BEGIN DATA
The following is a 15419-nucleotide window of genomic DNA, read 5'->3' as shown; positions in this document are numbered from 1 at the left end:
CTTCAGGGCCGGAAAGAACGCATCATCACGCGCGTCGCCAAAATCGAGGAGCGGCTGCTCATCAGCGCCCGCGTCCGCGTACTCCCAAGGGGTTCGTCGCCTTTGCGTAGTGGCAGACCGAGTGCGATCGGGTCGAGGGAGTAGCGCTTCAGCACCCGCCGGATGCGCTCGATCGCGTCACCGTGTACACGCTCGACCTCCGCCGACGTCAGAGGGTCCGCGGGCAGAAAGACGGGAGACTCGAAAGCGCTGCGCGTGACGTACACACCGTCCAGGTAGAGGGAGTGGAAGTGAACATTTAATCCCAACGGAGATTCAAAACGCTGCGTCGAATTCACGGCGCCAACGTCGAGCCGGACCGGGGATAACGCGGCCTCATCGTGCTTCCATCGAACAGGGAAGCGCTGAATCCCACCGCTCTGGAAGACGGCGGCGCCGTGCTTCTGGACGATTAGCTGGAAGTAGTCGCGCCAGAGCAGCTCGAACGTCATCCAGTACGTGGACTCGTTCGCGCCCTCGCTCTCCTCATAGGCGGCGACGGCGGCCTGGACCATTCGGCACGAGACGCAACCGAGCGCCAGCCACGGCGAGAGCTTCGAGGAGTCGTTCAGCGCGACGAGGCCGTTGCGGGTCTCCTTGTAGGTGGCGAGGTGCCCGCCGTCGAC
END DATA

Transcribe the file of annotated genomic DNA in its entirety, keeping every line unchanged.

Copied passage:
The following is a 15419-nucleotide window of genomic DNA, read 5'->3' as shown; positions in this document are numbered from 1 at the left end:
CTTCAGGGCCGGAAAGAACGCATCATCACGCGCGTCGCCAAAATCGAGGAGCGGCTGCTCATCAGCGCCCGCGTCCGCGTACTCCCAAGGGGTTCGTCGCCTTTGCGTAGTGGCAGACCGAGTGCGATCGGGTCGAGGGAGTAGCGCTTCAGCACCCGCCGGATGCGCTCGATCGCGTCACCGTGTACACGCTCGACCTCCGCCGACGTCAGAGGGTCCGCGGGCAGAAAGACGGGAGACTCGAAAGCGCTGCGCGTGACGTACACACCGTCCAGGTAGAGGGAGTGGAAGTGAACATTTAATCCCAACGGAGATTCAAAACGCTGCGTCGAATTCACGGCGCCAACGTCGAGCCGGACCGGGGATAACGCGGCCTCATCGTGCTTCCATCGAACAGGGAAGCGCTGAATCCCACCGCTCTGGAAGACGGCGGCGCCGTGCTTCTGGACGATTAGCTGGAAGTAGTCGCGCCAGAGCAGCTCGAACGTCATCCAGTACGTGGACTCGTTCGCGCCCTCGCTCTCCTCATAGGCGGCGACGGCGGCCTGGACCATTCGGCACGAGACGCAACCGAGCGCCAGCCACGGCGAGAGCTTCGAGGAGTCGTTCAGCGCGACGAGGCCGTTGCGGGTCTCCTTGTAGGTGGCGAGGTGCCCGCCGTCGAC